“Marilyn’s Head Now Fully Grown”

“Marilyn’s Head Now Fully Grown”

“Marilyn’s Head Now Fully Grown” 1000 1570 Heidi Seaborn

By James McAdams, Barren Magazine Flash Fiction Co-Editor

On Thursday, December 19, 2019, at 2:35 PM EST, Barren Magazine’s flash fiction email account received a submission entitled “In Marilyn’s Shadow.” The author’s cover letter described it as an ongoing poetic project about Marilyn Monroe. The flash fiction staff was thrilled by the imagery of the story, which conflated the Brentwood-area deaths of Marilyn Monroe and Nicole Brown Simpson. The treatment of celebrity, the overlapping of weirdly dead lives, or living deaths, bloomed like the flowers along the suburban L.A. streets. As the poet muses near the close, “Beyond the arbor, over the back fence, an old woman who taught acting to Marilyn Monroe was slowly dying in her white shuttered house. I didn’t think to pray for my neighbor.” (Fucking A!, I wrote in our Google Doc–if you’re curious how literary magazines work.) 

Eighteen months later, I was elated to learn that the project had won the 2020 [Pank] Books Poetry Prize. An Insomniac’s Slumber Party with Marilyn Monroe, by Heidi Seaborn shifts from the midnight reveries of a contemporary insomniac poet taking Ambien and recurring accounts of Marilyn’s life: her sexual abuse as a young girl, her marriages to Arthur Miller and Joe DiMaggio, her establishment of her own production studio, to her final years in and out of psychiatric clinics, up until that final night where nobody responded to her cries for help (“Dr. Greenson are you there…Dr. Greenson,     come rescue me”). The titular “insomniac party” occurs discursively, in the bricolage text written by the exhausted contemporary poet consumed with the vicissitudes of Marilyn’s life, the words shared between them like lip gloss at a middle school slumber party.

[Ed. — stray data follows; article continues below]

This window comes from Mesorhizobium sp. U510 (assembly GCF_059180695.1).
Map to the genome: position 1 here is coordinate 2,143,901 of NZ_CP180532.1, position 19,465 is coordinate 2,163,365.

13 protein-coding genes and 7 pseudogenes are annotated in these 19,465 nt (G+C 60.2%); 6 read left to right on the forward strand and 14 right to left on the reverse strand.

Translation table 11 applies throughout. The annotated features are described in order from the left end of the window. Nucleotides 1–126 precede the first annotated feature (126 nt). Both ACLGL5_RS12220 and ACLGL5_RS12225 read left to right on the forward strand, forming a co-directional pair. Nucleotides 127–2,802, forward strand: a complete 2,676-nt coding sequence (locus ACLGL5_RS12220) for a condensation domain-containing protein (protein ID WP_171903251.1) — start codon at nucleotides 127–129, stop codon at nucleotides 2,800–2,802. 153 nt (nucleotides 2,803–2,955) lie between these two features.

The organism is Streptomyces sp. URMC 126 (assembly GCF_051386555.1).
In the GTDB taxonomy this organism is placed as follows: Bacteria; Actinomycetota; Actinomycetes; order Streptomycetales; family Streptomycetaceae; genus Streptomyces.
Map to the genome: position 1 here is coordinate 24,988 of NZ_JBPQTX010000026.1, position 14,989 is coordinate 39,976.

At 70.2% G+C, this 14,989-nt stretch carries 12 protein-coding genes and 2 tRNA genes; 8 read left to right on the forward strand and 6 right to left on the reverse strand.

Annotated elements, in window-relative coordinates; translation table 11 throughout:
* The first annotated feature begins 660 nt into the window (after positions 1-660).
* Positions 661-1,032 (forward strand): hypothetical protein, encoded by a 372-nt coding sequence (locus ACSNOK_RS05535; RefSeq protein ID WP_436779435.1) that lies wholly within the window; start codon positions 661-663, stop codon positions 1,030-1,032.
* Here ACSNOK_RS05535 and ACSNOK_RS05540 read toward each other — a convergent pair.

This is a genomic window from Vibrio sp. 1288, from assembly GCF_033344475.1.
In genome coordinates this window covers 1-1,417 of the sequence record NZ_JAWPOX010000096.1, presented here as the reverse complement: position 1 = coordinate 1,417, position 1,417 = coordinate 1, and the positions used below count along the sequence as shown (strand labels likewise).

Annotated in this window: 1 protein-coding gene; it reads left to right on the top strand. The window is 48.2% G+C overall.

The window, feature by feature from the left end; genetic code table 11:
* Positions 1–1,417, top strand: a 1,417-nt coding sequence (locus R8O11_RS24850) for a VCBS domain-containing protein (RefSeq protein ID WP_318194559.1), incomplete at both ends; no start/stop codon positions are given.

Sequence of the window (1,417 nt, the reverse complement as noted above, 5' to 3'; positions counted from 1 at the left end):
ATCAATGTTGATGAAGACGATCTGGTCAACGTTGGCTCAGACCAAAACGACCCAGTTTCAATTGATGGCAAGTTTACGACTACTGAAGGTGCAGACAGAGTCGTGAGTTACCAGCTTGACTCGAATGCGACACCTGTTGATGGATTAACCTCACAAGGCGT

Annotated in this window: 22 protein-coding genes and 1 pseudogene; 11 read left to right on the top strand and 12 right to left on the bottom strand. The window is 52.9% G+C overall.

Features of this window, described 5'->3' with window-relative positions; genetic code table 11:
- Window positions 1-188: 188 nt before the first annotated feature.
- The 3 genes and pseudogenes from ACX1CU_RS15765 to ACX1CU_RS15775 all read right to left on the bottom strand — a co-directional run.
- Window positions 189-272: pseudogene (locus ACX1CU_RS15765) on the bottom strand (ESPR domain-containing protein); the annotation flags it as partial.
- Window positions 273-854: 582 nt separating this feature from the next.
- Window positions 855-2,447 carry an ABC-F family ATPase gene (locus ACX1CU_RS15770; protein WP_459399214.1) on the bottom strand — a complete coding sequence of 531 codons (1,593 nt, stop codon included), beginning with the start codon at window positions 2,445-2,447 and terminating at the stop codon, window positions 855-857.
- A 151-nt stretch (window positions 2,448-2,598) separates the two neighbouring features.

For all this, however, the collection ultimately unfurls a hopeful message. The first poem, entitled “Insomnia Diary: 1:28 am” starts “I’ve taken Ambien every day this week,” while the last one, entitled “Then I Slept,” ends restating the themes of flowers, healing, and the momentary bliss to be found in gratitude. Like Plath (whom we learn in the collection dreamed of meeting Marilyn), the poet seeks solace in the rhythms, sounds, and smells of nature: 

I slept in, slept through the night. 

I slept without Ambien’s dark

fist pressing my pillow. Slept all night. 

My love questions

God’s existence, but I hear the weather

is warming this week.

In celebration of its release by [PANK] on June 1st, Heidi and I had coffee and crumb cakes in an L.A. hotel …I mean, emailed about the origins of the book, how it changed from conception to completion, and the enduring power of mental illness and celebrity.